GG: The two-volume New Tales of the Old Ones  anthology is scheduled to be released by KnightWatch Press in early- to mid-2012, and my own story, “Deadly Cargo”, will be appearing in Volume II. The story is set in Prince Edward County (on Lake Ontario) in the late 19th century, which at that time was a centre of shipping.  Thomas de Raaf, the youngest of four sons (and a bit of a black sheep), knows that the family farm will be divided among his older brothers. His mother sends him down to Picton, the only town and port of note in the region, to sign on as a ship’s hand under his uncle, who is a first mate. Thomas is eager to prove himself, but many stories surround the taciturn captain, and he soon learns that there are worse perils in the Great Lakes than stormy weather.

The idea for this story came to me after visiting my parents, who live in that region (and it does have a storied past to it – from shipping in the 19th century, to rum-running during Prohibition). I also did some research on ghost ships and Lake Ontario monster legends, and found a large amount of information. I had always wanted to write a Cthulhu Mythos story, but I didn’t want to set it in the 1920s or the modern era (as most of them are). All the pieces just flowed together from there.

RL: I know that you are also working on a number of other novellas and a children’s novel. When can readers expect those titles to be available?

GG: Another good question! The first draft of my children’s fantasy novel (working title: "The Golden Curse") is about 70% complete.  Because it’s a longer-term project, I return to it whenever I have a gap in my other work. I expect the first draft will be done by Spring/Summer 2012, at which point I’ll be doing a serious edit.  That’s the thing about longer-term projects: As your skills improve you look back at your work and you’re tempted to make considerable changes to the early parts of it! Once I have a draft I’m comfortable with, the real work of marketing it will begin.  And that’s where my other projects fit in.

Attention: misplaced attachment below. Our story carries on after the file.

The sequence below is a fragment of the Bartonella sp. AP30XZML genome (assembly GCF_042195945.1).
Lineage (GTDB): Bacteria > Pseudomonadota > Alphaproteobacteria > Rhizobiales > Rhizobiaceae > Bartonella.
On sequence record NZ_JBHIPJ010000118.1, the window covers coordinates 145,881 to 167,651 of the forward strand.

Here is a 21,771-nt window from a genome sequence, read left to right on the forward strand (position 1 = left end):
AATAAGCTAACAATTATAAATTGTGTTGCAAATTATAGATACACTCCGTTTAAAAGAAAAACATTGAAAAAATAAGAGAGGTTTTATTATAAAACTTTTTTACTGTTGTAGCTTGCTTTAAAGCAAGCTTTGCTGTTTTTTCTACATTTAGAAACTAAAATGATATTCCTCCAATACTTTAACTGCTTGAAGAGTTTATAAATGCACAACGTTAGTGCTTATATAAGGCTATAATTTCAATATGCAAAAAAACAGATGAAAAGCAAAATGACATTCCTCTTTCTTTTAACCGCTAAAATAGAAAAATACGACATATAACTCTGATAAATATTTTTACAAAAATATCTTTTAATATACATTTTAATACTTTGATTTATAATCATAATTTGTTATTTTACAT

Most of my output right now consists of short stories and novellas.  At the moment I have several short stories making the rounds, and three more complete and in various stages of editing. Most of these are horror (some Lovecraftian, some not), but a couple are short adventure stories aimed at children. I fully expect that some of these will make it into print this year. My plan is to have enough work published that, by the time I’m ready to market my novel to publishers, I’ll have enough of an established track record to make me an appealing prospect.